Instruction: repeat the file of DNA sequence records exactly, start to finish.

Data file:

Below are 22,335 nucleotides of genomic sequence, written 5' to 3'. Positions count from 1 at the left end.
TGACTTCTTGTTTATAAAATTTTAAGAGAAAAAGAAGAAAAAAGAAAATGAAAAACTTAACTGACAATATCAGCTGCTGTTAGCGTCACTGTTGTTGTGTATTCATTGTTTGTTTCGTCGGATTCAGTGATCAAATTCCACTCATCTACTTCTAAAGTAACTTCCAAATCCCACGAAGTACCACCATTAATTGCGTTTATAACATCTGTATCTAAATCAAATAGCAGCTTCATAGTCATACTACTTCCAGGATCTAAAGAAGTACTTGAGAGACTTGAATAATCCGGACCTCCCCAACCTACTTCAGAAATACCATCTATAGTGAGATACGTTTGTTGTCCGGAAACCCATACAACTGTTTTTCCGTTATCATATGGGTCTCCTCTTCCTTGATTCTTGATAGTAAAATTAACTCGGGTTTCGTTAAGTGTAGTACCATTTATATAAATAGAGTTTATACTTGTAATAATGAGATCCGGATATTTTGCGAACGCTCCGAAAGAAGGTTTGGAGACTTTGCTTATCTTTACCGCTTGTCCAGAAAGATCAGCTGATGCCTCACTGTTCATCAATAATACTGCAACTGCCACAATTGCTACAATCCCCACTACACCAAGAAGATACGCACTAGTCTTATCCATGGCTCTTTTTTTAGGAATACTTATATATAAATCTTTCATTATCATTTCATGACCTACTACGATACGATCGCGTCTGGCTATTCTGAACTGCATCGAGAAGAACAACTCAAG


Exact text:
Below are 22,335 nucleotides of genomic sequence, written 5' to 3'. Positions count from 1 at the left end.
TGACTTCTTGTTTATAAAATTTTAAGAGAAAAAGAAGAAAAAAGAAAATGAAAAACTTAACTGACAATATCAGCTGCTGTTAGCGTCACTGTTGTTGTGTATTCATTGTTTGTTTCGTCGGATTCAGTGATCAAATTCCACTCATCTACTTCTAAAGTAACTTCCAAATCCCACGAAGTACCACCATTAATTGCGTTTATAACATCTGTATCTAAATCAAATAGCAGCTTCATAGTCATACTACTTCCAGGATCTAAAGAAGTACTTGAGAGACTTGAATAATCCGGACCTCCCCAACCTACTTCAGAAATACCATCTATAGTGAGATACGTTTGTTGTCCGGAAACCCATACAACTGTTTTTCCGTTATCATATGGGTCTCCTCTTCCTTGATTCTTGATAGTAAAATTAACTCGGGTTTCGTTAAGTGTAGTACCATTTATATAAATAGAGTTTATACTTGTAATAATGAGATCCGGATATTTTGCGAACGCTCCGAAAGAAGGTTTGGAGACTTTGCTTATCTTTACCGCTTGTCCAGAAAGATCAGCTGATGCCTCACTGTTCATCAATAATACTGCAACTGCCACAATTGCTACAATCCCCACTACACCAAGAAGATACGCACTAGTCTTATCCATGGCTCTTTTTTTAGGAATACTTATATATAAATCTTTCATTATCATTTCATGACCTACTACGATACGATCGCGTCTGGCTATTCTGAACTGCATCGAGAAGAACAACTCAAG